Tuesday, January 08, 2013

For President Obama's 2013 Inaugural Luncheon, Focusing On The Future And Spotlighting Farm-To-Table Sourcing

Sen. Chuck Schumer dishes on the local, sustainable and artisan foods for the 57th Inauguration...

By Marian Burros
Senior White House Correspondent

Will President Barack Obama and First Lady Michelle Obama notice the baby golden beets at the traditional Inaugural Luncheon following the swearing-in on Monday, January 21st?  Or will the steely eyed Navy Mess Specialists, who travel with the President and make sure no one has tampered with his food, note the faux pas and whisk the offending beets off the plates before the Obamas see them? 
The luncheon for the first time this year breaks with the tradition of serving dishes honoring past Presidents, and is instead celebrating the theme of the inauguration, "Faith in America’s Future."  The food at President Obama's first Inaugural Luncheon was an homage to Abraham Lincoln, but this year's exquisite menu is an homage to the current buzzwords artisanal, sustainable and, where possible, local.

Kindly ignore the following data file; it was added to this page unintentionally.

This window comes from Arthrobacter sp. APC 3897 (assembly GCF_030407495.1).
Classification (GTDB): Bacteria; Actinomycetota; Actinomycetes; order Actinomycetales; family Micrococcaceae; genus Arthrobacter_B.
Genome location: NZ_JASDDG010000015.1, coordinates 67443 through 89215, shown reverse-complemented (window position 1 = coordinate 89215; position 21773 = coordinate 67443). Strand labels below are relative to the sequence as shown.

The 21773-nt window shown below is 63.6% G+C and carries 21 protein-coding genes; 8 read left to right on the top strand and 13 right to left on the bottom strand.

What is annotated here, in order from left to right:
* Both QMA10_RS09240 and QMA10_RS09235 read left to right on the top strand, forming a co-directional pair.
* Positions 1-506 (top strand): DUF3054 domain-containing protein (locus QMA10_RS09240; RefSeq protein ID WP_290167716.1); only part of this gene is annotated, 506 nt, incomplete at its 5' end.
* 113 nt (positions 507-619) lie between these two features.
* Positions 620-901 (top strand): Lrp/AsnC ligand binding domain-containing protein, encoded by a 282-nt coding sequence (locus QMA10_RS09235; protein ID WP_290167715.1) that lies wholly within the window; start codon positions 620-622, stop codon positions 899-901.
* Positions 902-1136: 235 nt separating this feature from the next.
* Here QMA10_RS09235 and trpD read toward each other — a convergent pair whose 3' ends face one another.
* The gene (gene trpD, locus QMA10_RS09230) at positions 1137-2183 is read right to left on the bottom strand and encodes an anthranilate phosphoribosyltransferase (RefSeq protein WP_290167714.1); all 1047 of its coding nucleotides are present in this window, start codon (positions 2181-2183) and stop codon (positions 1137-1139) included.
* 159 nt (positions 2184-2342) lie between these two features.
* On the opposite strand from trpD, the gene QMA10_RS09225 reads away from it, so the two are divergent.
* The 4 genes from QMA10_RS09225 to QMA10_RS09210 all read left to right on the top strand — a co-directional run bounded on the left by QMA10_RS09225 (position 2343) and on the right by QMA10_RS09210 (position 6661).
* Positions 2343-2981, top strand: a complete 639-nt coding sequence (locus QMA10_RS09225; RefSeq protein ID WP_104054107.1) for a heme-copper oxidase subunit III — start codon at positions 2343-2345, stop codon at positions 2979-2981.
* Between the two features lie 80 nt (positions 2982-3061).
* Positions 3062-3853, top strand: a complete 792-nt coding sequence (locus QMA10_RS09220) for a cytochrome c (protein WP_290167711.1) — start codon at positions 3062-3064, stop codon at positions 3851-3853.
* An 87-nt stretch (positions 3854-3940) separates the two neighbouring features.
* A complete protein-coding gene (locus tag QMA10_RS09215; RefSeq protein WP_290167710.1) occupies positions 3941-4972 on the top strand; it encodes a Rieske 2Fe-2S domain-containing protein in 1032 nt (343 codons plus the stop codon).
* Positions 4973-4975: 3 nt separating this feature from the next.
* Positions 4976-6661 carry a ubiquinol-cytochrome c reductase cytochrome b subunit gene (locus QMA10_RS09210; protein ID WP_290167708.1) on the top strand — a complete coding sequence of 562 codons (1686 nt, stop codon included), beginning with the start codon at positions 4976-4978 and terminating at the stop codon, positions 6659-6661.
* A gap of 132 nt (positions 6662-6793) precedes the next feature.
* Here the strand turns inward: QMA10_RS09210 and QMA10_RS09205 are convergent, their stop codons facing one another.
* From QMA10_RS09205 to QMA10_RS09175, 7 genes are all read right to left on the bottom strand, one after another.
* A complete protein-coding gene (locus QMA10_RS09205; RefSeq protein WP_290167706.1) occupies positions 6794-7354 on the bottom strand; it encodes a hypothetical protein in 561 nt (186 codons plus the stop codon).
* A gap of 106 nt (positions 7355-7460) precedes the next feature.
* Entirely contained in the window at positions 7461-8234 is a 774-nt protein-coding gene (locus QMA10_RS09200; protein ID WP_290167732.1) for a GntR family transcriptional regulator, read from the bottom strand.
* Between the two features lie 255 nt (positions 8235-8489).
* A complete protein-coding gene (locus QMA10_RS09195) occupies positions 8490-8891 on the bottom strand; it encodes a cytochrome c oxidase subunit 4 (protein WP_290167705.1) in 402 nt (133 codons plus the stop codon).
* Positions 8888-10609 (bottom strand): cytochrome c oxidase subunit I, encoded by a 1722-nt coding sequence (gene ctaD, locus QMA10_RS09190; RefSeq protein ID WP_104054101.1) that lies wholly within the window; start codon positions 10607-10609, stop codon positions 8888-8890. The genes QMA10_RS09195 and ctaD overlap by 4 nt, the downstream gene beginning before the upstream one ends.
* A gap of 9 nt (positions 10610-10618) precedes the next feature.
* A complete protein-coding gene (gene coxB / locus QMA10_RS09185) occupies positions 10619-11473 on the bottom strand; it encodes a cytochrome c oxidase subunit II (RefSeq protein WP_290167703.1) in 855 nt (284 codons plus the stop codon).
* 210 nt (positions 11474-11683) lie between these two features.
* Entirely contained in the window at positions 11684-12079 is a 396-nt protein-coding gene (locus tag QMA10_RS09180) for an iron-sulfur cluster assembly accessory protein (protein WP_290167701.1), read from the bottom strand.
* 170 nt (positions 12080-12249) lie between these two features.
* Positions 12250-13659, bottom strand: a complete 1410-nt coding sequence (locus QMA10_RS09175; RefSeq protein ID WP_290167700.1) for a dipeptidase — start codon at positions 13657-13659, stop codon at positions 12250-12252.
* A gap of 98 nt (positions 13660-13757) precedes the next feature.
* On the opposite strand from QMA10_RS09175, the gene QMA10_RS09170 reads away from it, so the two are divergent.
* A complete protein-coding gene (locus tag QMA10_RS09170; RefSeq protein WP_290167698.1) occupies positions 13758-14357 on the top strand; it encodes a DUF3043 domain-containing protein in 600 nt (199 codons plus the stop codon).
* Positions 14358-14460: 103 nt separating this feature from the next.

The luncheon will be held  in Statuary Hall in the Capitol.  It takes six months to organize and sixty minutes to eat.  Limited to 225 guests from the highest echelons of government, plus Malia and Sasha Obama, an invitation is so coveted that Very Important People, who have not been invited, often show up and expect to be seated.  

That’s why Dot Svendson, from the office of the Secretary of the Senate who is responsible for the logistics, has two complete place settings on standby and instructs staff to find a seat for the truly VIP crashers who can make it past the Capitol police without an invitation.
Hickory Grilled Bison with Wild Huckleberry Reduction
The lightning pace of the luncheon, which includes toasts, speeches, and a gift presentation for the President and Vice President Joe Biden, is especially too bad this year because the contemporary menu that begins with a sparkling riff on New England seafood, a succulent tail from a Maine lobster atop a light but rich clam chowder sauce is so well done, it should be savored, not gobbled. 

 It is followed by hickory smoked sliced bison tenderloin with a wild huckleberry sauce, accompanied by a red potato horseradish cake, pureed Butternut squash, and sautéed red cabbage, sweetened with a little strawberry preserve, a nod to the return of canning to the American kitchen.  And those tiny golden beets, with green beans.

The finishing note is President Obama's favorite dessert, pie, which stars on every Obama celebration menu.  Gloriously done: Individual "Hudson Valley" apple pies, topped with sour cream ice cream, a maple caramel sauce, and accompanied by a bit of honeycomb and wedges of Toma Celena and Jersey Girl Colby, both from Cooperstown Cheese Company.   *CLICK HERE FOR THE LUNCHEON RECIPES